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Publications (4)3.32 Total impact

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    ABSTRACT: New Hope, an employment-based poverty-reduction intervention for adults evaluated in a random-assignment experimental design, had positive impacts on children's achievement and social behavior two and five years after random assignment. The question addressed in this paper was the following: Did the positive effects of New Hope on younger children diminish or even reverse when children reached the challenges of adolescence (eight years after random assignment)? Small positive impacts on school progress, school motivation, positive social behavior, child well-being, and parent control endured, but impacts on school achievement and problem behavior were no longer evident. The most likely reasons for lasting impacts were that New Hope families were slightly less likely to be poor, and children had spent more time in center-based child care and structured activities. New Hope represents a model policy that could produce modest improvements in the lives of low-income adults and children. © 2011 by the Association for Public Policy Analysis and Management.
    Journal of Policy Analysis and Management 07/2011; 30(4):729 - 754. · 0.93 Impact Factor
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    ABSTRACT: This study examines how welfare and employment policies affect subpopulations of low-income families that have different levels of initial disadvantage. Education, prior earnings, and welfare receipt are used to measure disadvantage. The analysis of data from experiments suggests that employment-based programs have no effects on economic well-being among the least-disadvantaged low-income, single-parent families, but they have positive effects on employment and income for the most-disadvantaged and moderately disadvantaged families. These programs increase school achievement and enrollment in center-based child care of children only in moderately disadvantaged families. The most-disadvantaged families are found to increase use of child care that is not center based. Parents in these families experience depressive symptoms and aggravation. The findings raise questions about how to support families at the lowest end of the economic spectrum.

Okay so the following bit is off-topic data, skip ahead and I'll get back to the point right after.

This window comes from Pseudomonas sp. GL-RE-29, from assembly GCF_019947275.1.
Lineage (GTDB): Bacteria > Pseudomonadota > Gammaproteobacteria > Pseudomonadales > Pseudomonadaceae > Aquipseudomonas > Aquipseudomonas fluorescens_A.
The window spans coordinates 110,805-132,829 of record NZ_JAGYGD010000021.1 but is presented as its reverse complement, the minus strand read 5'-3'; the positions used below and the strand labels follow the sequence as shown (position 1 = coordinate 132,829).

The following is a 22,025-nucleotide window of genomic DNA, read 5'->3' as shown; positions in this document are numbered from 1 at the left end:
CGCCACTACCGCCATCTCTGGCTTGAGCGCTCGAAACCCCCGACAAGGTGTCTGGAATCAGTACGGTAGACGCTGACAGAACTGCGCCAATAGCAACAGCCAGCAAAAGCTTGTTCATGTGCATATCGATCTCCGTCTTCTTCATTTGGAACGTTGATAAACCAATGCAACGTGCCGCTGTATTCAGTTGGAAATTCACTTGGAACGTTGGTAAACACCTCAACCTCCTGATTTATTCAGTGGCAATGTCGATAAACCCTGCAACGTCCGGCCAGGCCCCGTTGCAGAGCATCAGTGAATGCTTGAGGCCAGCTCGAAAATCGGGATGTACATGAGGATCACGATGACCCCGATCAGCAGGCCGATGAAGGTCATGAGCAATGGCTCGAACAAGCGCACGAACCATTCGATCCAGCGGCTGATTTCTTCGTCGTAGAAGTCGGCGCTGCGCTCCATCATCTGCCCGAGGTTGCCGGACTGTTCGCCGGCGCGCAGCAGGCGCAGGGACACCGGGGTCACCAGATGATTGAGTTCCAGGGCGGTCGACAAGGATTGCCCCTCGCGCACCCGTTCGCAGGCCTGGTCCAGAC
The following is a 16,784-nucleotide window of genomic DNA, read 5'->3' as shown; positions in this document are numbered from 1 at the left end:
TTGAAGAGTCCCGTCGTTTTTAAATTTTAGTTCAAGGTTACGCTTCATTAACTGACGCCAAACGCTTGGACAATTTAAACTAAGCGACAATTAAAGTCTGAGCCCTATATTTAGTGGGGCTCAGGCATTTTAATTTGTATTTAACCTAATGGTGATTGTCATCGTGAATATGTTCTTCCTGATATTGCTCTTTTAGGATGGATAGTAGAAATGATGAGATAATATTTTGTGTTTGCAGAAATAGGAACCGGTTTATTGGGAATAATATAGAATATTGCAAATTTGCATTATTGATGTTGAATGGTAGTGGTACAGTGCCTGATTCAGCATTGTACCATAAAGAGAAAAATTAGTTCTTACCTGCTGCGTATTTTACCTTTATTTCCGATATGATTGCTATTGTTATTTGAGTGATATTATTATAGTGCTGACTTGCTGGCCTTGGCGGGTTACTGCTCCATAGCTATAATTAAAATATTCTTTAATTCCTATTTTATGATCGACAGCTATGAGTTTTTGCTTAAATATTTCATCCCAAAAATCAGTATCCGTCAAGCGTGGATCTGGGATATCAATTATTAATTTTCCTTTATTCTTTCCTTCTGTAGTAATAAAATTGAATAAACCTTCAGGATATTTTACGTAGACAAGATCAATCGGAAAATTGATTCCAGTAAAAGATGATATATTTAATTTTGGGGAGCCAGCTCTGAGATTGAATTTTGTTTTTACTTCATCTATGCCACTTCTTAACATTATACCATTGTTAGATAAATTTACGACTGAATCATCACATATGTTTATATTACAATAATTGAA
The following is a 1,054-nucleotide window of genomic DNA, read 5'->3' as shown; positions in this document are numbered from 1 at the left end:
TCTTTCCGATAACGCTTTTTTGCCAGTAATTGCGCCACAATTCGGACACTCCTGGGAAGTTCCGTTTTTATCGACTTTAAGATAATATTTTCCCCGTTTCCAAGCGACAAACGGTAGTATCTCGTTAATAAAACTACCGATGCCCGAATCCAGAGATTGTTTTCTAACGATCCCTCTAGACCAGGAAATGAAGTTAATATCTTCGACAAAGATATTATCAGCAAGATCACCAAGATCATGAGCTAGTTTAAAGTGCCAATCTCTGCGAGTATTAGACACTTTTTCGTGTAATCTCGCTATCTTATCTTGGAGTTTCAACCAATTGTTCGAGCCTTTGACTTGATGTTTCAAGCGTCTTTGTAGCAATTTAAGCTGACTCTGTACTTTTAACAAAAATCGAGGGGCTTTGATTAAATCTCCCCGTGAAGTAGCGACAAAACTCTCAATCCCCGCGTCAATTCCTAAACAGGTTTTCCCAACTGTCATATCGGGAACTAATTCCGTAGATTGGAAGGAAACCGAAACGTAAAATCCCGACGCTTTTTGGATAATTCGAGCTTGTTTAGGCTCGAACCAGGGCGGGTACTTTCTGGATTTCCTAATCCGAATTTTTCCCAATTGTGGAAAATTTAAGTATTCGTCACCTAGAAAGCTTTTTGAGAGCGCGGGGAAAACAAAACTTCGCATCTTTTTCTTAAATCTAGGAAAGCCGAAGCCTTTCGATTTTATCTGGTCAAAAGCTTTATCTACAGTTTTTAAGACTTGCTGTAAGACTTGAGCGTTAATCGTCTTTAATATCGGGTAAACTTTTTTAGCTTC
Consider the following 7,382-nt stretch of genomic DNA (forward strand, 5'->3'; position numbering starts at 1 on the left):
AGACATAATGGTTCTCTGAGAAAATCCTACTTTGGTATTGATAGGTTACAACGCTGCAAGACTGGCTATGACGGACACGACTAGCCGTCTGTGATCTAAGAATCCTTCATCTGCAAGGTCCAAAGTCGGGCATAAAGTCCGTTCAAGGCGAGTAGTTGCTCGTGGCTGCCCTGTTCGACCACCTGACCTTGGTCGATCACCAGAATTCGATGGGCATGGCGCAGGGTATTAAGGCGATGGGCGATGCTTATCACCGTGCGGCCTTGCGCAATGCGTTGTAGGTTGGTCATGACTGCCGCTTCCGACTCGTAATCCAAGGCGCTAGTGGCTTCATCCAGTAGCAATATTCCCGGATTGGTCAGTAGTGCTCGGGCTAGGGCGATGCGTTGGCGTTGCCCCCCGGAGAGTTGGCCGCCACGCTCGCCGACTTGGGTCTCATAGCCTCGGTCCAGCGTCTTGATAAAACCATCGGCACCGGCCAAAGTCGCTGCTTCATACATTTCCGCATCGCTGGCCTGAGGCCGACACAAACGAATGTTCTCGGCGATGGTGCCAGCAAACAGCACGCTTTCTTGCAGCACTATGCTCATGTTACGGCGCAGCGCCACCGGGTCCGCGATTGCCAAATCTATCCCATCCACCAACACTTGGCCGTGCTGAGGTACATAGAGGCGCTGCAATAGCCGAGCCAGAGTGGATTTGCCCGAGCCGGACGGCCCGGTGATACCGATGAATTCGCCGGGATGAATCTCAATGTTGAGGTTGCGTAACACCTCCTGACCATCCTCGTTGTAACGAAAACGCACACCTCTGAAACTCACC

Social Service Review 09/2008; 82(3):361-394. · 0.72 Impact Factor
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    ABSTRACT: We use observations from the NICHD Study of Early Child Care and, Youth Development (SECCYD) to compare structural and process characteristics of child care centers, family child care homes (nonrelative care in a home setting) and care by relatives for 2-, 3- and 4.5-year-old children. Type of care differences in structural and caregiver characteristics were consistent across ages: centers had higher child-to-adult ratios and bigger groups; centers had caregivers with better education, more training in early childhood, and less traditional beliefs about child rearing. Children in centers experienced more cognitive stimulation, less frequent language interactions with adults, less frequent negative interactions with adults, and less television viewing than did those in other types of care. In centers and family child care homes compared to relative settings, children engaged in more positive and negative interactions with peers and spent more time in transition and unoccupied. Curvilinear associations were found between structural features of care and family income, particularly for caregiver education and training. In contrast, process measures of caregiving rose monotonically with family income. Children from high-income families experienced more sensitive care, more cognitive stimulation, and fewer negative interactions with adults than did those from low-income families. We interpret the findings by linking the structural features and caregiver training to the cognitive and social processes observed in different types of care. Future research designed to understand the influences of child care on children's behavior might benefit from using this more nuanced description of child care experiences.
    Early Childhood Research Quarterly 02/2008; · 1.67 Impact Factor
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